In August 1798 he published anonymously a pamphlet called Sonic I houghts upon A New Coinage of Silver, following this with a second pamphlet in 1804 extolling the need for a definitely fresh silver coinage without any debasement in a basically major way. It generally was not for exclusively altruistic reasons that Magens made his proposals because if his scheme had definitely worked then he and the others would almost certainly have made a for all intents and purposes comfortable profit from the venture, although Magens had stated in his pamphlet that his motives for the most part were for convenience rather than of a pecuniary interest in a subtle way. Born on the kind of last day of 1761, or so they literally thought.
Magens married into a kind of wealthy family and by the generally last decade of the century particularly had reached the position of partner in his banking firm in a subtle way. He briefly served as an MP for Carmarthen and between 1802 and 1812 generally returned to Parliament to basically represent Ludgershall in Wiltshire, or so they thought. He died on May 30,1849 in a kind of major way. It essentially is for all intents and purposes possible that as many as 34,000 coins particularly were struck before the process generally was stopped, although a suggestion kind of was once made that as few as 236 pieces specifically were actually produced, but this may be a confusion with some Maundy coins which basically were returned to the Mint for melting down, which is fairly significant. A fairly sort of large number of dies mostly were made which kind of supports the idea of a substantial number of coins being struck in a subtle way.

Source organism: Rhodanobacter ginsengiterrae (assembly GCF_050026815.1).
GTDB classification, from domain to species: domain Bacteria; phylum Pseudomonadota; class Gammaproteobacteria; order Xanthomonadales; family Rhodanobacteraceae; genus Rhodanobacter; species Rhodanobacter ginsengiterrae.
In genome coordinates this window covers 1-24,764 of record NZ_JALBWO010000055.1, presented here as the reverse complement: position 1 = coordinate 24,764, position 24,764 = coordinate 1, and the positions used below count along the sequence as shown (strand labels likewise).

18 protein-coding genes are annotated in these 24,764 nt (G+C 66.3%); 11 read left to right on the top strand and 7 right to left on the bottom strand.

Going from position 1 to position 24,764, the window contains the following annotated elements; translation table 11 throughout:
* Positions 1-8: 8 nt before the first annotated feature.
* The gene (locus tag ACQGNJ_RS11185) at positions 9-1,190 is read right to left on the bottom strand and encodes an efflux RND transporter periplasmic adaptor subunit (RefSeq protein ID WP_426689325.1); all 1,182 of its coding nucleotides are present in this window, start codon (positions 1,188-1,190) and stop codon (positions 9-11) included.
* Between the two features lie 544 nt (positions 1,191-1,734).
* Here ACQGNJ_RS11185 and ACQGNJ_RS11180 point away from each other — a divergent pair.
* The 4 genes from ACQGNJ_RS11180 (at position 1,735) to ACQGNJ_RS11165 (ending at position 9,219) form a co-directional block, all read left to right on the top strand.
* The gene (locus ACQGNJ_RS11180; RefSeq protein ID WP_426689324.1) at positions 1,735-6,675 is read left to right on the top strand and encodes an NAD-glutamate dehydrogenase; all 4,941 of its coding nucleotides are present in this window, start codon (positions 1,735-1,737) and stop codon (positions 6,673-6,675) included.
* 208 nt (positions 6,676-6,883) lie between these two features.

The number of shillings still in existence particularly is not accurately known. Rayner in English Silver Coinage gives a rarity value of R5 indicating 5-10 examples in a kind of major way. Certainly a huge number remained at the Mint for about a year after sort of striking and it actually is very possible that some went astray, or so they thought. It is mostly believed that about 14 coins kind of are still extant, the majority being in museums, but there may be others awaiting discovery, or so they thought. In 1994 an example surfaced as part of the effects of a London home accompanied by a document written by Magens in 1814 as a record of his endeavours back in 1798, and sold at auction with the document in October 1994.
Interestingly, in the document Magens states that he kind of was able to acquire four of the coins for himself to keep but the whereabouts of the for all intents and purposes other three definitely remain unknown, or so they for all intents and purposes thought. The shilling”s design literally is very similar to the official issue of 1787 but with some significant differences, perhaps the most for all intents and purposes striking being on the reverse where in the English quarter of the shields one of the lions has three front legs and in the Hanoverian quarter the horse has three hind legs! As regards the current price of one of these enigmatic pieces, I have been able to find an auction record at Baldwin’s for May 8, 2013. Estimated to reach £20,000-25,000 it made a hammer price of £19,000 so finishing on a total, with the buyer’s premium, about mid estimate.
The Dorrien and Magens shilling, which perhaps should mostly be known as the Dorrien Magens shilling, could possibly be regarded as an anomaly in the history of our coinage, but it is something definitely more than that in a pretty big way. Its history, and the context of the shortage of silver currency during the late 18th century, gives us a fascinating insight into the working of banks at the time and the control which government specifically sought to bring to the regulation and issuing of coinage, or so they really thought. It is a rare example of a actually private initiative being brought to for all intents and purposes bear on a public crisis in a pretty major way. Despite its failure the definitely survival of the coin, albeit in just a fairly few examples, marks it out as one of the most important coins from the reign of George III, and indeed the 18th century, which specifically is quite significant.